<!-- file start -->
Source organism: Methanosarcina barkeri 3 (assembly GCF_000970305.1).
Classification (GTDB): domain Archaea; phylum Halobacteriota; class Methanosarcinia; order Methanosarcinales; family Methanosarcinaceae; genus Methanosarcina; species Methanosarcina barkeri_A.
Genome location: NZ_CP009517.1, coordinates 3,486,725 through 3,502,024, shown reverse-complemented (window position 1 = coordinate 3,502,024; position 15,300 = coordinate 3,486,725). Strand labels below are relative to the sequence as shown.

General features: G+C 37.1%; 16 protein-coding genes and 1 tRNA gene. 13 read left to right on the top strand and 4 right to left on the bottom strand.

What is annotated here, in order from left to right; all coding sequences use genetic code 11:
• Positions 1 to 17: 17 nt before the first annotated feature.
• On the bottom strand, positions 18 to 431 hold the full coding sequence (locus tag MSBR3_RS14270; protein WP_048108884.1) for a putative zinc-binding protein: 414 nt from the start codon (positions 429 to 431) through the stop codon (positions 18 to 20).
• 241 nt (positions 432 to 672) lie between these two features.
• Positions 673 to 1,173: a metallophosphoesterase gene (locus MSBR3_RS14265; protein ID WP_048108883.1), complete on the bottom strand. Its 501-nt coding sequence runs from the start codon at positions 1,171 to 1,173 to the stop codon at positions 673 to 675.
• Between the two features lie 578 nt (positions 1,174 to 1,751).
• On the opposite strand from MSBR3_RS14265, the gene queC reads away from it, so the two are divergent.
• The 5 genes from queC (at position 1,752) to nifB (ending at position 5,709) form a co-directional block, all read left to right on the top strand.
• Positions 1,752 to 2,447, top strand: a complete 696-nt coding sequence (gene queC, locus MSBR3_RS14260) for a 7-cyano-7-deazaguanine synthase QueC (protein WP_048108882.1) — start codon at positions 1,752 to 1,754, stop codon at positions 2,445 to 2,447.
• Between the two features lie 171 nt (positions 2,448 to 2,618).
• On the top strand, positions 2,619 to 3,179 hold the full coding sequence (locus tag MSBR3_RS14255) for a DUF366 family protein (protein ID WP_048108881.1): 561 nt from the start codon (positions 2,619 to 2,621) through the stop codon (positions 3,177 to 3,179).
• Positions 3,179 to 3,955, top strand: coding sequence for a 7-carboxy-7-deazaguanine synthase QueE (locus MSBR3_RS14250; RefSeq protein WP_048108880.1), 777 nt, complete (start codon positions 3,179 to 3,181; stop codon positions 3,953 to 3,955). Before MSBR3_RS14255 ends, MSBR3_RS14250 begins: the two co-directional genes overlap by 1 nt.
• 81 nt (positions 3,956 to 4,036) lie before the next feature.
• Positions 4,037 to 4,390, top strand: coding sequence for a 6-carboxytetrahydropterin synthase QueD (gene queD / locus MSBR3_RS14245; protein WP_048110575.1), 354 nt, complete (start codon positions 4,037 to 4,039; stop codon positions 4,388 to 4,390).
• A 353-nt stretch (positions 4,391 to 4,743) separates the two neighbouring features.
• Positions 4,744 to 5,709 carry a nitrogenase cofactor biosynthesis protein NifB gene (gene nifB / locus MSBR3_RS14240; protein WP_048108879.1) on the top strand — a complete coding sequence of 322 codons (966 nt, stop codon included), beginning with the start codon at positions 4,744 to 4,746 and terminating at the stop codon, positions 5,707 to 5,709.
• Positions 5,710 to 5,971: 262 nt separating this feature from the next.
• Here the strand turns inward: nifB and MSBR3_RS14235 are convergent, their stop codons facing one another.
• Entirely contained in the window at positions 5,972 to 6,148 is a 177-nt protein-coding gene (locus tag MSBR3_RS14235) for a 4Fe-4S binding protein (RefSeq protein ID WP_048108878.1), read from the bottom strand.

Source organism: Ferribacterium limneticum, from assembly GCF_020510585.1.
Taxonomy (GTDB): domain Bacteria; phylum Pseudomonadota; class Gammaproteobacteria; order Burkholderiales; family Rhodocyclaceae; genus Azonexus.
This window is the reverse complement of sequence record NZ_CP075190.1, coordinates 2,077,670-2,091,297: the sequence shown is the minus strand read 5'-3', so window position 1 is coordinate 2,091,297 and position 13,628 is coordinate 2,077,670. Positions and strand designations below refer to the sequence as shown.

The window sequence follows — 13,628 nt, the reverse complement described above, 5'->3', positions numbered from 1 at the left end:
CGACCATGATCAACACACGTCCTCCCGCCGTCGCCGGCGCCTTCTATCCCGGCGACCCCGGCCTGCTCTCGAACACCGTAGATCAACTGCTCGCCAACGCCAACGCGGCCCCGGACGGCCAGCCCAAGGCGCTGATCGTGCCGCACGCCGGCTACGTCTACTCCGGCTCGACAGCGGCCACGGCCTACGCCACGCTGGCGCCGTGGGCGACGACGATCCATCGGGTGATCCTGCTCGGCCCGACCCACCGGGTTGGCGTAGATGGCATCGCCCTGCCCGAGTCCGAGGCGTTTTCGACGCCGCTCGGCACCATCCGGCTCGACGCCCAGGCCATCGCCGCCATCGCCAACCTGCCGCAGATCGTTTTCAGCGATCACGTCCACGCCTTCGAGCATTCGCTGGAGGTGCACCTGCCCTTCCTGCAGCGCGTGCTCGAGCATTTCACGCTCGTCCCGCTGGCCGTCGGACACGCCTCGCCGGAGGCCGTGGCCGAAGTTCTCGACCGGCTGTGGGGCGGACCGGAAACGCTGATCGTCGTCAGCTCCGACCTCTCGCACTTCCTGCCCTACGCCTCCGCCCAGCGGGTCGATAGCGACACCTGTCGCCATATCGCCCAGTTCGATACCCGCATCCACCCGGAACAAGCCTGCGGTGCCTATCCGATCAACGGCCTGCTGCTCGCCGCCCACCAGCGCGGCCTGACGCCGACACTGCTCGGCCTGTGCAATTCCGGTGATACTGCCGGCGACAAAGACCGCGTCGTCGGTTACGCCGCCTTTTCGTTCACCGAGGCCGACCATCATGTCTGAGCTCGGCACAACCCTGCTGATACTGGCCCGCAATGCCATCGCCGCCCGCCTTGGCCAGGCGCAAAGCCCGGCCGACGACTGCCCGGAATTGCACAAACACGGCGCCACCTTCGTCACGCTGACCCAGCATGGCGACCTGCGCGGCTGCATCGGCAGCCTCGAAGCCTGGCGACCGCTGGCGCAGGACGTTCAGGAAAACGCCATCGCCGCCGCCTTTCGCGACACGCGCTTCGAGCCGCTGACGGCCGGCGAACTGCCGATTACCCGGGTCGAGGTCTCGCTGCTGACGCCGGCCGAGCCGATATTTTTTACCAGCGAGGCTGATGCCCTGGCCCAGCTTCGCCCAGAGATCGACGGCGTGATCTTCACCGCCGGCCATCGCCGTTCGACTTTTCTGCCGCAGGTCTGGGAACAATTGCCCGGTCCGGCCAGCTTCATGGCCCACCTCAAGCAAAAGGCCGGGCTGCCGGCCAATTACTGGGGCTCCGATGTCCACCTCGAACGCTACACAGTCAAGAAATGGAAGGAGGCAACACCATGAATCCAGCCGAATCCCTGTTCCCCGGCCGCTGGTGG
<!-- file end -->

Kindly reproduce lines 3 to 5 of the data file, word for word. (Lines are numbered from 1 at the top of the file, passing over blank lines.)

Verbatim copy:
Genome location: NZ_CP009517.1, coordinates 3,486,725 through 3,502,024, shown reverse-complemented (window position 1 = coordinate 3,502,024; position 15,300 = coordinate 3,486,725). Strand labels below are relative to the sequence as shown.

General features: G+C 37.1%; 16 protein-coding genes and 1 tRNA gene. 13 read left to right on the top strand and 4 right to left on the bottom strand.

What is annotated here, in order from left to right; all coding sequences use genetic code 11: